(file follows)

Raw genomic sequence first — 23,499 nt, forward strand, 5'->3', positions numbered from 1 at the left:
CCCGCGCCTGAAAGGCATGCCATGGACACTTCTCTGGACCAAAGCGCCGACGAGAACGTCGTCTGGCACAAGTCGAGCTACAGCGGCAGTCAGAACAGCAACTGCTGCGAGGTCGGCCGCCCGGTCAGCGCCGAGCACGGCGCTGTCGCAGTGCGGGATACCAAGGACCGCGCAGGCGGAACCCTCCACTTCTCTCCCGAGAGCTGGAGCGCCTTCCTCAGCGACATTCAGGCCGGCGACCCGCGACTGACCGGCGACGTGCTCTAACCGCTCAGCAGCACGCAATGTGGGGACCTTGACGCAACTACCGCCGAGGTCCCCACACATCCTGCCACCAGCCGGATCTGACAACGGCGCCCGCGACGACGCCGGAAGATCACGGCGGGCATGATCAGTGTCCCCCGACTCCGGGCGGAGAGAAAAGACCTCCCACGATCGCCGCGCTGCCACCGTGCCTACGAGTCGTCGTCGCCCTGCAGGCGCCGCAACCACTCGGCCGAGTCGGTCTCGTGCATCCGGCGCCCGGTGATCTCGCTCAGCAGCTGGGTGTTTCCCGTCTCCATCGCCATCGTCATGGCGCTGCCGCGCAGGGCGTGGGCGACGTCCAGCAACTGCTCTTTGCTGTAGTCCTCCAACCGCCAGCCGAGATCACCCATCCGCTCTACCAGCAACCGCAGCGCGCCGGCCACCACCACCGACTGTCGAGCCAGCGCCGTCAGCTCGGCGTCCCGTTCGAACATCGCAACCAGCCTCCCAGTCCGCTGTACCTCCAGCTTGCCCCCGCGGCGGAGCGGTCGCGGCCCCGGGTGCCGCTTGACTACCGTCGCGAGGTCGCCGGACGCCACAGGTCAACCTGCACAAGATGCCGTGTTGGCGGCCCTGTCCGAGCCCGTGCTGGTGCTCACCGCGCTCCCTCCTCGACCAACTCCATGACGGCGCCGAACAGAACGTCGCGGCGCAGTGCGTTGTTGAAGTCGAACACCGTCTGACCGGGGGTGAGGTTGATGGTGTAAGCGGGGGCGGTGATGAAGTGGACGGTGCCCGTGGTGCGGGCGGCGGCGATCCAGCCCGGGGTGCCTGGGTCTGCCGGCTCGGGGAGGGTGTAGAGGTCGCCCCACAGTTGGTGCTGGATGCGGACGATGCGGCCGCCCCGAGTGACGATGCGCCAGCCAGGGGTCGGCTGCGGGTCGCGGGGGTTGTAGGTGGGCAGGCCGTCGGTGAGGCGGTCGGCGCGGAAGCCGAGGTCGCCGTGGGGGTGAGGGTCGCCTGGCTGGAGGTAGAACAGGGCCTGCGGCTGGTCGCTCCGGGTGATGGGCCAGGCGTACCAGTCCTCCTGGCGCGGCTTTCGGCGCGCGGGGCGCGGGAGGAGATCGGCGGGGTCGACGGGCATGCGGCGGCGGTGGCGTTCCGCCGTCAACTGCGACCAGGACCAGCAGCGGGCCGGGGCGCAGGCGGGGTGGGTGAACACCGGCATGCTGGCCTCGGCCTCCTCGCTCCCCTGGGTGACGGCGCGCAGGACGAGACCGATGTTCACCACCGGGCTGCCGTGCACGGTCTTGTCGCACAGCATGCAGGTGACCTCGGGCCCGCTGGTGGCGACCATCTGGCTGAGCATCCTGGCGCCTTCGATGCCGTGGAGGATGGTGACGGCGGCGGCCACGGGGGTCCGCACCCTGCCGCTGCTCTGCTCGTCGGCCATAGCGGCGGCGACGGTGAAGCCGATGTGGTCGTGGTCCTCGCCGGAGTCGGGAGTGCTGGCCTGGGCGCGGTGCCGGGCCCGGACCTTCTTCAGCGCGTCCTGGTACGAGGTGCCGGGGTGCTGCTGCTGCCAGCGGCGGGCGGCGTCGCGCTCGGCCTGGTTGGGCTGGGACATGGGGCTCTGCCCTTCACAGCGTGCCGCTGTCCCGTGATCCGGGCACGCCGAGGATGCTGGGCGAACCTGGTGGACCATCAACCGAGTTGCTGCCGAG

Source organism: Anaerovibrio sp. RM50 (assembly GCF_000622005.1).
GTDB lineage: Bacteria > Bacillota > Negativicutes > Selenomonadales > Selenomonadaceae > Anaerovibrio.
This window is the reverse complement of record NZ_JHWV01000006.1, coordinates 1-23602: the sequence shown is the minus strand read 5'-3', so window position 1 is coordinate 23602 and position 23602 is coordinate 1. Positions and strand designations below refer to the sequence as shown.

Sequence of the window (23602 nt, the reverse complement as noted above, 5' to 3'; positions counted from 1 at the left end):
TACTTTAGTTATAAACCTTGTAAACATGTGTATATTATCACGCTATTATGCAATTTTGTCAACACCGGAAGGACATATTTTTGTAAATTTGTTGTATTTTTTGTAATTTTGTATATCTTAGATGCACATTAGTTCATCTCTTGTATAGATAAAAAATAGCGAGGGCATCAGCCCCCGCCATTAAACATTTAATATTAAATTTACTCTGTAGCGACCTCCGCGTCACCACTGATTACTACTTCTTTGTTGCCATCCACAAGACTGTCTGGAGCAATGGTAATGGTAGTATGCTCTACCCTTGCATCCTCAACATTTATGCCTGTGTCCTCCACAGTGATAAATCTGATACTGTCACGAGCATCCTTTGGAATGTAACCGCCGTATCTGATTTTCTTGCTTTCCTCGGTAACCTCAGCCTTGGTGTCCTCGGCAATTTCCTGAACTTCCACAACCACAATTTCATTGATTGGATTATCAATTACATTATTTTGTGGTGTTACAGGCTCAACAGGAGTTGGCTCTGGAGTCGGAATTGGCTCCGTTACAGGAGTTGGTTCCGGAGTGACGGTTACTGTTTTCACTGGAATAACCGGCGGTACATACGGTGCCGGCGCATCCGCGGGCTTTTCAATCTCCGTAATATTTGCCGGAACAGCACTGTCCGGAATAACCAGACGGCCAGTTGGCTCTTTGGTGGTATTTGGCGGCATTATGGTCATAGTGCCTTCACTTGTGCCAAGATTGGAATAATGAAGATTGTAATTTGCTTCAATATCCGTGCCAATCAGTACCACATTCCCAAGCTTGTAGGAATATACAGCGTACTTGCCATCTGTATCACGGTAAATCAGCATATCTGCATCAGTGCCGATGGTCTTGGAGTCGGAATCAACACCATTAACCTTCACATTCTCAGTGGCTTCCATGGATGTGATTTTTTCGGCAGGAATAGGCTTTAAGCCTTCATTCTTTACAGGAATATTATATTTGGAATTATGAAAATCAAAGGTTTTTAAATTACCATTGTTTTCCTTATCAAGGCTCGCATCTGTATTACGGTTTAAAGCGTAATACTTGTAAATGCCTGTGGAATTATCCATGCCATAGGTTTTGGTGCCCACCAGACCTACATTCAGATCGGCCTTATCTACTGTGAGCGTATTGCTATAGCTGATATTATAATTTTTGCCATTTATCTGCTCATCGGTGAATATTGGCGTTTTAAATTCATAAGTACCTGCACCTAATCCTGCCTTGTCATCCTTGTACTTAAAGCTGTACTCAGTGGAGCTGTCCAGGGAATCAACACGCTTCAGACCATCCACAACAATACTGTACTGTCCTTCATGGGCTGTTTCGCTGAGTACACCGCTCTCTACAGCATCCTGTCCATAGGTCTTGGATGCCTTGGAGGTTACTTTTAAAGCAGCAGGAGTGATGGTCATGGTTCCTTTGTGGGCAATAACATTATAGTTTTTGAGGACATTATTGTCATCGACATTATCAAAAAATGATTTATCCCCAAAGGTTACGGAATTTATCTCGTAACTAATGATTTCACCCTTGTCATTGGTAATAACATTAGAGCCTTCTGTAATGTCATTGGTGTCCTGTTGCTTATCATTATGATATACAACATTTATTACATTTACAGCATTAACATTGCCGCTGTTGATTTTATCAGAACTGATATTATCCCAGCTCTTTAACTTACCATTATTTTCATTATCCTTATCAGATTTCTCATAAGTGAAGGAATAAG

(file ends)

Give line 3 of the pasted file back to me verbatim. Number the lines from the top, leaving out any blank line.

Source organism: Anaerovibrio sp. RM50 (assembly GCF_000622005.1).